About The Book
Bruce Miles was a war hero who risked his life time and again over Occupied Europe to help stave off the spectre of totalitarian dictatorship. But Bruce Miles’ world view went beyond that. He could not slip back into comfortable obscurity, having done his bit for his country.
Though setting out as just another lawyer, he realised that injustice was not confined to large-scale events such as invasions of other nations. It extended to the problems faced by ordinary people who were at a disadvantage, brought on by circumstances, and who in the way of things fell foul of the law.
The man who twice nursed crippled bombers back to home country, once with a gaping shrapnel wound in the leg, was fiercely loyal to his crew. But he extended the meaning of “crew” to anyone, anywhere, who turned to him for help.
With the help and the eternal forbearance of a beautiful war bride, Lilian. Miles, who brought five children into the world, plunged himself into advocacy for the disadvantaged, particularly members of the Aboriginal community. For 14 years Miles was principal solicitor for the NSW Aboriginal Legal Service, whose general cause, including their claim that they were the true owners of the land, he took up.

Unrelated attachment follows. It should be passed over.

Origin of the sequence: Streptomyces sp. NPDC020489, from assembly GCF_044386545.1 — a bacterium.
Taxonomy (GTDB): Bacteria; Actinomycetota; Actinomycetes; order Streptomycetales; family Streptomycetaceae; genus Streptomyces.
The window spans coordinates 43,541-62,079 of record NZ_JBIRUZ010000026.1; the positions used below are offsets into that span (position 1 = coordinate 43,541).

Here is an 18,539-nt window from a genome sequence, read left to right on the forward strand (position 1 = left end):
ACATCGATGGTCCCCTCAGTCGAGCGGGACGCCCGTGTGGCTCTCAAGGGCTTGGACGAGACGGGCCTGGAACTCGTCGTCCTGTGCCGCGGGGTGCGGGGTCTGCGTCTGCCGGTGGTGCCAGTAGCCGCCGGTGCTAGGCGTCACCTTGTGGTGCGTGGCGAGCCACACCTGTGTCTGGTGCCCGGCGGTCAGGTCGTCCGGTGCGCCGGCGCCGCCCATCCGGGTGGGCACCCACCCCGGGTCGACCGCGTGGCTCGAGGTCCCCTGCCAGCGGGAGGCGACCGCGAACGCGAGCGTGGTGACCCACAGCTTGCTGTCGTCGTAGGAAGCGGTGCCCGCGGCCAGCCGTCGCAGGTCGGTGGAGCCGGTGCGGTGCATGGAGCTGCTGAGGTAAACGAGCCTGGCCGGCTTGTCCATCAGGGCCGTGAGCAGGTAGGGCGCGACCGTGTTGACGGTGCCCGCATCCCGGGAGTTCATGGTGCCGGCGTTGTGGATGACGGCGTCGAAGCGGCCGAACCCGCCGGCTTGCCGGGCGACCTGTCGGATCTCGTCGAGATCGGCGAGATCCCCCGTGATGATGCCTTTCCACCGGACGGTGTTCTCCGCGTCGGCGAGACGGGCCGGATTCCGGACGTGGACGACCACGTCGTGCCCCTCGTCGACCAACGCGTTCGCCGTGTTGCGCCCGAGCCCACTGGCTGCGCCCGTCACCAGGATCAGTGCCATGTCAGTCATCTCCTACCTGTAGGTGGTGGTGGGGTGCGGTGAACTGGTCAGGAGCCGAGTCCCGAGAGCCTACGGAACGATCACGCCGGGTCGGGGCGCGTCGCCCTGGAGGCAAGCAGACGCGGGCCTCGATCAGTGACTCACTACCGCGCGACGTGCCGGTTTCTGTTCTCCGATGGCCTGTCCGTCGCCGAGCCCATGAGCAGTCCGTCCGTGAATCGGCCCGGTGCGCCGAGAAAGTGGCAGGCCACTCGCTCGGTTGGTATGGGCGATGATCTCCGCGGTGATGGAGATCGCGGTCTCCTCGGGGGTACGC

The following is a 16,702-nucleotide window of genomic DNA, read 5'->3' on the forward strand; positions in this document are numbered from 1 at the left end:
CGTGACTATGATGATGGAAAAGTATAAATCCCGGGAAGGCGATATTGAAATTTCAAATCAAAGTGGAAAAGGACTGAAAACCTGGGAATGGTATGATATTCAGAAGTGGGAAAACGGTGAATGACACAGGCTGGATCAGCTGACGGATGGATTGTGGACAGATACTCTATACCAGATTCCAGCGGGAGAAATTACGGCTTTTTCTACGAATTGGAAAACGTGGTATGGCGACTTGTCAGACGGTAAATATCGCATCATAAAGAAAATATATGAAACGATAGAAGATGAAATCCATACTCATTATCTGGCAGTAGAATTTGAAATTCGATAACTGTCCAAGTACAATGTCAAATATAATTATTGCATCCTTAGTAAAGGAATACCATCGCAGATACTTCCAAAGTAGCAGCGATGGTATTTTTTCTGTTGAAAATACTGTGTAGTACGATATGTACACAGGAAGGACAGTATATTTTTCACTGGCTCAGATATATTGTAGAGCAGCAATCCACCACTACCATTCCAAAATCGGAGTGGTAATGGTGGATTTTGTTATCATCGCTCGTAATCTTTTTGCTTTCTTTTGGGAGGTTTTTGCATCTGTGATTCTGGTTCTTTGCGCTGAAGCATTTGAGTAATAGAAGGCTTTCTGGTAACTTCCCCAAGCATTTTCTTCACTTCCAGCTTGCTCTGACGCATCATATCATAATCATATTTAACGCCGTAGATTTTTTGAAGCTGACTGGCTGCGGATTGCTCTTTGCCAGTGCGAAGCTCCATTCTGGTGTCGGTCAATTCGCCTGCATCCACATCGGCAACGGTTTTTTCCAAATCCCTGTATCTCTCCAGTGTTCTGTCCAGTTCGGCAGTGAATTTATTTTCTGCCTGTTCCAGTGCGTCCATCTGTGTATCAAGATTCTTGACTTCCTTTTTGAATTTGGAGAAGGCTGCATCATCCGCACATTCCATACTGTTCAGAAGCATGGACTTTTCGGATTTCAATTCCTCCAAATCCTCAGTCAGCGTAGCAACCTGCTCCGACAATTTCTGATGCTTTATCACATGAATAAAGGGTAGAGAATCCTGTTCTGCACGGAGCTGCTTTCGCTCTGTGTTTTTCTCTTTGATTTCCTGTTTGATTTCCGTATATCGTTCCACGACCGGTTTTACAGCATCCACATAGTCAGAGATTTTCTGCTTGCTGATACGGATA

Miles had his own purgatorial experiences in the law as he had in action. But he always bounced back. He dedicated himself not just to the disadvantaged, he represented highflyers such as bookmaker Robbie Waterhouse and had a quiet and timely word with another high-flyer in trouble, Justice Lionel Murphy. But whoever he was representing, at the heart of Miles’ advocacy was the appeal to robust humanity and common sense, his theme being that real justice was not possible unless all the circumstances relating to the individual were taken into account.
Miles’ selflessness, his disdain for personal gain, his irascible style and irrepressible humour brought him to the notice of fellow professionals and the entire judiciary who always took him seriously and treated him with respect. His contribution was acknowledged at the end of his life, culminating in the award of the Medal of the Order of Australia. A group of lawyers believed that such a life could not be allowed to pass without a permanent record being left to inspire those coming after him.
Pictured here is the Order of Australia medal presented to Bruce Miles by the Governor of NSW Mary Bashir.